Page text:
Immediate and delayed plastic responses to density determine individual fitness and are the roots of long-term density-dependent effects. In general, increasing larval density strengthen life-history trade-offs and lead to longer larval developmental time (but see section on eco-evolutionary adaptations below), lower adult body mass and reproductive success, as well as both larval and adult survival. For instance, in mosquitoes and flies, high larval density increases developmental time [flies: D. melanogaster and Ceratitis capitata; (Diamantidis et al. 2019; Henry et al. 2018); mosquitoes: Ae. aegypti and A. gambiae; (Agnew et al. 2002; Couret et al. 2014; Gimnig et al. 2002; Muriu et al. 2013)]. In addition, high larval density also decreases larval and adult body mass and reproductive success [flies: D. melanogaster and B. tryoni (Diamantidis et al. 2019; Morimoto et al. 2016, 2017a, 2019a); mosquitoes: Ae. aegypti, Ae. Albopictus, A. gambiae and Culex quinquefasciatus; (Agnew et al. 2000; Davis et al. 2016; Gimnig et al. 2002; Maciá 2017; Manorenjitha and Zairi 2012)] as well as larval and adult survival [flies: Drosophila willistoni and C. capitata (Baldal et al. 2005; Diamantidis et al. 2019; Dukas et al. 2001; Pearl et al. 1927); mosquitoes: Ae. aegypti, A. gambiae and C. quinquefasciatus (Agnew et al. 2000, 2002; Jannat and Roitberg 2013)]. However, adult survival was not affected by larval density in Ae. albopictus or Ae. sierrensis (Hawley 1985; Reiskind and Lounibos 2009) and high larval density increases larval survival in experimental evolution D. melanogaster lines [e.g., (Shenoi et al. 2016a)] at the expense of energy efficiency (Mueller 1990, 1997). High larval density also leads to an increase in adult lipid storage in D. melanogaster (Zwaan et al. 1991)] but a decrease in adult lipid storage in B. tryoni (Morimoto et al. 2019a) even in sugar-rich diets (Nguyen et al. 2019). Moreover, high larval density increases local temperature (Appleby and Credland 2007) and promotes a generalised stress response which can mediate individual’s thermotolerance (Henry et al. 2018). Given the ongoing environmental changes and the rapid decline in insect species worldwide (Wilson and Maclean 2011), it is appealing that population density could mediate the ability of populations to overcome extreme temperature shocks (Lushchak et al. 2019). Similar general effects of larval density are observed in Hymenopterans (Kuno 1962; Milonas 2005; Taylor 1988) although more studies in parasitoids, which poses a more complex relationship between developmental density and resource (e.g., host size), are needed.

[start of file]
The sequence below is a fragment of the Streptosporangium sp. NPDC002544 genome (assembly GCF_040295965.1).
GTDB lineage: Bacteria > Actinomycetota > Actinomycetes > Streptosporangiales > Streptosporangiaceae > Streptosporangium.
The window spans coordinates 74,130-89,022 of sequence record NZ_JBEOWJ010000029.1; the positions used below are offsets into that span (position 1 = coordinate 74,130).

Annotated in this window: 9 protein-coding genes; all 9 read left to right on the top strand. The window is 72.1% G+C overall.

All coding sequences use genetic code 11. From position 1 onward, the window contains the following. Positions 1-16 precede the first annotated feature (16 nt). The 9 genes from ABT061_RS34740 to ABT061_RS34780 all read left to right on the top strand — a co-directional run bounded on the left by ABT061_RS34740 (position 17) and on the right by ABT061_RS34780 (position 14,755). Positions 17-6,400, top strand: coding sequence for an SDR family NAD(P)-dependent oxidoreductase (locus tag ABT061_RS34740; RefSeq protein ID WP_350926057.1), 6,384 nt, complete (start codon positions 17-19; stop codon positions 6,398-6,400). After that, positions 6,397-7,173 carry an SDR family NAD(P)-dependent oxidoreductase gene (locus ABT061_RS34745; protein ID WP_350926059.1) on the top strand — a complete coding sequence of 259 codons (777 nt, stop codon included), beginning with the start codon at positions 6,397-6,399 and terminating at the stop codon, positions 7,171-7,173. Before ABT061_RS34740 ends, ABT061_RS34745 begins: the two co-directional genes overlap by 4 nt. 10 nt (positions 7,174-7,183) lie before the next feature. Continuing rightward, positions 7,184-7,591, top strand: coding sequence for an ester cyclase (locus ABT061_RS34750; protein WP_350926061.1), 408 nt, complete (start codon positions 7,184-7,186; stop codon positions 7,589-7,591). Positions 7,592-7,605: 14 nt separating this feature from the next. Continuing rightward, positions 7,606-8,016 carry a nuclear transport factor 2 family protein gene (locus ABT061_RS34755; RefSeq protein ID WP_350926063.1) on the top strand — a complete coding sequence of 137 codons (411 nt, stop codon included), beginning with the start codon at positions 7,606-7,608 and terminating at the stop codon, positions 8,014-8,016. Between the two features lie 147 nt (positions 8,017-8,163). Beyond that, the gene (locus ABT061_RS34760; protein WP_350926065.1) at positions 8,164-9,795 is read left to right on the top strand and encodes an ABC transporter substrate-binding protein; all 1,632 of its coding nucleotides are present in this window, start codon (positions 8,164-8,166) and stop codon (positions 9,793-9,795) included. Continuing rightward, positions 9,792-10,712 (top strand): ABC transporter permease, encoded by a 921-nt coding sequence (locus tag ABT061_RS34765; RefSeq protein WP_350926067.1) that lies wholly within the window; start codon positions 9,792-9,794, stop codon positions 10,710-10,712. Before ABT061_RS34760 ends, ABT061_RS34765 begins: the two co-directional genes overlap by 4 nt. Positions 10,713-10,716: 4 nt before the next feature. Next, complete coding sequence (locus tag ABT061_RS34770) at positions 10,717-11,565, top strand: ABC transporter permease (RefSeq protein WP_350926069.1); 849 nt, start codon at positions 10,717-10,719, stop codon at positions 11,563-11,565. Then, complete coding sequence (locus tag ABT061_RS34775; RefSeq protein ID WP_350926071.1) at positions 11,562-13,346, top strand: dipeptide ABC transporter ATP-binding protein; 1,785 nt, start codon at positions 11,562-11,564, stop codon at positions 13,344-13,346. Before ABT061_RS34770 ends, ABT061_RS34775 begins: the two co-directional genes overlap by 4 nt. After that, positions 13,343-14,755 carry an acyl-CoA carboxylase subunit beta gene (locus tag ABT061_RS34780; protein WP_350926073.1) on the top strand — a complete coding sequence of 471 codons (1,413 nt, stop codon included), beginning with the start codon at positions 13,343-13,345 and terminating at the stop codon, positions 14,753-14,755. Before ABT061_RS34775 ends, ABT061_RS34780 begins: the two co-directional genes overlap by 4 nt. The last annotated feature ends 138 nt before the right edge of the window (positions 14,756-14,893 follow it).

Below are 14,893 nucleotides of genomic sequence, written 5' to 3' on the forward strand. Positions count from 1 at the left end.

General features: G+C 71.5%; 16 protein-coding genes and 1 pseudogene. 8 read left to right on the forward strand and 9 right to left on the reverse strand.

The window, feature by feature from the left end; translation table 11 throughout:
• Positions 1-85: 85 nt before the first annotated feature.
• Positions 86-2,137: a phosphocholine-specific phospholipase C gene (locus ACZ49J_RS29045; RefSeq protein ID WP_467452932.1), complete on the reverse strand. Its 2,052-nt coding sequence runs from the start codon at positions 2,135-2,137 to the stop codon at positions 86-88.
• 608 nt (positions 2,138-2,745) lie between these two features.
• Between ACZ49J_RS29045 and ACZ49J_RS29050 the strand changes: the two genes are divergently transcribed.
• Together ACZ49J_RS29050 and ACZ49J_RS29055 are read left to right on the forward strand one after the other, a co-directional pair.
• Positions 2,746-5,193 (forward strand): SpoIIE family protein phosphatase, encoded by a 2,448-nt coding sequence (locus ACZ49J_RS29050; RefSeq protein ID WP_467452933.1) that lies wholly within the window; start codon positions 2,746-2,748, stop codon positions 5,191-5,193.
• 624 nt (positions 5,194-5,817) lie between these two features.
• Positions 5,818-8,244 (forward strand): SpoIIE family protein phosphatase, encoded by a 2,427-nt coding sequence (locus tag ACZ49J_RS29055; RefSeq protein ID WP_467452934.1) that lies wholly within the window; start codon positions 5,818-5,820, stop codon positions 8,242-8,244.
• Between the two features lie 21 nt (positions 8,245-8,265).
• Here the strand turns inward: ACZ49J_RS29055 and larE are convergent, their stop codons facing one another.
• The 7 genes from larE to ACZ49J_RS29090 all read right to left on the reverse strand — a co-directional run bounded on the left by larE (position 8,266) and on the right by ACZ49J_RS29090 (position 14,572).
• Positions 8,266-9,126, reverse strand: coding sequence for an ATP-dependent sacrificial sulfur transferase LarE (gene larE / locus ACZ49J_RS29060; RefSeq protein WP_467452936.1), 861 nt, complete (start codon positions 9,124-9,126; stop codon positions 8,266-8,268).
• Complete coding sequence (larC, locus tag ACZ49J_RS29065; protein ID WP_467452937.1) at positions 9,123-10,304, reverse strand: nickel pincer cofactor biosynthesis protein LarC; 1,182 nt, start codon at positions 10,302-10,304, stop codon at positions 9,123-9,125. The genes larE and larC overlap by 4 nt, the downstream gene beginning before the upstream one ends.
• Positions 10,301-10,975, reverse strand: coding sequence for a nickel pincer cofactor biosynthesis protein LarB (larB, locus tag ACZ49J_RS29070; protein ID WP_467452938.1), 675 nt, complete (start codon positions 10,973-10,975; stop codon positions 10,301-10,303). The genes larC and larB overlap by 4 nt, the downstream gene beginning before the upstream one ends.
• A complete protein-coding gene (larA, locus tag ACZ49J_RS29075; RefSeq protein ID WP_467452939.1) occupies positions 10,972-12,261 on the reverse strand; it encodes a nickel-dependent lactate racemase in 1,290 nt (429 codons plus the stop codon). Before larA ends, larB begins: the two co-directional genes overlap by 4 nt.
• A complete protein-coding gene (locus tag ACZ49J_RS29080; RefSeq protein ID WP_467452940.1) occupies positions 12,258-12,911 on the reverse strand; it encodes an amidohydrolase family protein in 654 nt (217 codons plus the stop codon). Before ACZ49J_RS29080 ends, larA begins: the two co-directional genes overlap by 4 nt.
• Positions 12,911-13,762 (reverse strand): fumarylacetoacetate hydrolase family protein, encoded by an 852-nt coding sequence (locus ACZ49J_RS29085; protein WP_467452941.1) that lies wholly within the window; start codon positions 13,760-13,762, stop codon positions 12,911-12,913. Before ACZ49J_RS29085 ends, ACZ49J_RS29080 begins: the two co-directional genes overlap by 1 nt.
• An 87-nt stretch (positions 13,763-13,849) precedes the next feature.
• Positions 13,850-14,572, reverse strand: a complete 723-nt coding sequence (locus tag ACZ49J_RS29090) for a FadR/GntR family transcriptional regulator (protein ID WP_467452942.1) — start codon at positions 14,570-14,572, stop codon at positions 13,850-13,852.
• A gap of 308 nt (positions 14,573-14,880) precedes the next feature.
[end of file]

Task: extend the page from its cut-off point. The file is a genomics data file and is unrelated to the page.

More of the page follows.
Despite the general trends described above, some fly species benefit from high density via faster developmental pace. For instance, high larval density in some blowfly and fruit fly species can lead to benefits of group feeding that shortens developmental time [e.g., Calliphora vicina (Saunders and Bee 2013); Phormia regina (Green et al. 2002); B. tryoni (Morimoto et al. 2018). In blowflies in particular, shorter developmental time in high larval densities is likely an evolutionary response to the nutritional ecology of Calliphoridae species which feed on carcass, an ephemeral resource attractive to many species. High larval density could signal to the larva that the resource is likely to become fully depleted in a shorter period of time due to intra- and inter-specific competition, thereby accelerating larval development (Reis et al. 1999). Nonetheless, these species still respond to high larval densities by developing into smaller pupae and adults [C. vicina and C. vomitoria (Ireland and Turner 2006; Saunders et al. 1999)] and having lower adult reproductive success [C. vicina (Fantinou et al. 2008)].